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Jessica Witt

Former Resident Pharmacist


eing a resident consists of basically anything you can think of! Every day changes! Being a resident at Alps means growing in your role as a pharmacist with the support of a surplus of skilled pharmacists and a helpful team of technicians.

On Monday’s and Friday’s, you can usually find me staffing the pharmacy with the other pharmacists. These are the days I get to work on my workflow skills. I talk to patients, doctors, nurses-anyone and everyone! These days, anything can happen and you learn something new every single day. The pharmacists I get to work with have been working in Community Pharmacy for years and are very skilled in patient care. They are innovative and encourage you to be the best pharmacist you can be! The technicians I get the pleasure to work with are extremely supportive and helpful! They never fail to put a smile on my face during the workday – no matter how busy! Working in the pharmacy means running the pharmacy. As a new pharmacist, it can be scary at times, but the staff is there to support you. As long as you are taking care of the patient to the best of your ability, you will have full support!


Tuesdays are up in the air when it comes to where you can find me. If I am staffing the pharmacy on Saturday (which I do every other Saturday), I might be off and working on projects from home. If I am off on Saturday, I could potentially be at any Alps location, filling in where I am needed.  Like I said, every day can change!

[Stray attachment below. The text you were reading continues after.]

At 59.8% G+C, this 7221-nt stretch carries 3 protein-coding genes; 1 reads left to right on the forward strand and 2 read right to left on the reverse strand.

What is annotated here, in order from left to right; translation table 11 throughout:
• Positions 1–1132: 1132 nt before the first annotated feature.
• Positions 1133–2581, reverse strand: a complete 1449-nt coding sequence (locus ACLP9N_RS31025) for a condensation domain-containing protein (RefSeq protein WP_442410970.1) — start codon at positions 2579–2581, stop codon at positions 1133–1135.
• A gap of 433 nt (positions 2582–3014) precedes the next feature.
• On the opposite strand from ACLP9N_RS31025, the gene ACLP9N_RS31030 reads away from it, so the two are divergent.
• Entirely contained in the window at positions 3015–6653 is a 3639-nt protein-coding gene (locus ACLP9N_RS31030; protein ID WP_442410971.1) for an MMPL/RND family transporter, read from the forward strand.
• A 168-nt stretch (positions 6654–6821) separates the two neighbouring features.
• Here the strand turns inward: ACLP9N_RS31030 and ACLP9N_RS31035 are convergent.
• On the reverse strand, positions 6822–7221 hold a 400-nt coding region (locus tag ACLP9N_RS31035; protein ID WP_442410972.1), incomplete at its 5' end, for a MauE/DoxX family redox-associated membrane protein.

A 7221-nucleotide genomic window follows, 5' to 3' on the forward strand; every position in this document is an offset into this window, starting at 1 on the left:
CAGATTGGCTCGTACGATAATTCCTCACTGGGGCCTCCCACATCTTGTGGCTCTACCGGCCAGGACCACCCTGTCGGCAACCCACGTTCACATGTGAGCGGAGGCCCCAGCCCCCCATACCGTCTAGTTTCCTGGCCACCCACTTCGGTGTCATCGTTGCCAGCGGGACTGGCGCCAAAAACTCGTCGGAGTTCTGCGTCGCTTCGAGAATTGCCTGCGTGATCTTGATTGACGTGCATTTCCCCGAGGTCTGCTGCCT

On Wednesdays, I am at Faith Community Health in Branson, Missouri, working with Dr. Heather Lyons-Burney for the longitudinal ambulatory care portion of residency. At the clinic, the pharmacist is there to assist in patient care. I will help to perform labs on patients (A1c, lipids, urinalysis), patient intake (blood pressure, pulse, temperature, etc.) and

medication review. After discussing with the patient, I will discuss options with the provider to optimize the medication regimen. Working with the staff and providers there has been very educational, not only regarding medications, but also Social Determinants of Health. Working with Dr. Lyons-Burney, I also have the opportunity to teach pharmacy students at the clinic and in the classroom. I was always invited to lead Topic Discussions and help to precept students.

On Thursday’s, I am commonly at our Nixa location. There I help to staff, check prescriptions, and field pharmacist phone calls to allow the Springfield location to focus on filling medications. These are also the days I hold meetings for my Residency Project. This year I have been working on the National PreDiabetes Program (DPP) funded by the CDC. This consists of educational classes for patients diagnosed with Pre-Diabetes to help prevent or delay the onset of Type II Diabetes. During my year of residency, COVID-19 vaccinations have been a large part of our workflow, so I spent numerous Thursdays working on and helping to coordinate COVID-19 vaccine clinics!


Through residency at Alps, I have had the opportunity to be involved in multiple organizations and programs. I have joined APhA and the Legislative Committee with MPA as a pharmacist. Throughout the year, I have had the opportunity to participate in a Teaching Certificate Program run by UMKC School of Pharmacy, where I have learned about academia from a perspective of career and precepting. During my residency year, I was able to form a group of Community Pharmacy Residents from around Missouri, where we met monthly to discuss upcoming innovation projects and, as would be expected during this year, COVID-19 vaccines.


At Alps, the opportunities for growth are endless! With the support of the staff, you have the skills and help to achieve whatever goals you set your mind to. I have enjoyed every opportunity Alps has provided to me and I will be forever grateful for all of the things they have given me. Alps Pharmacy will always have a special place in my heart.

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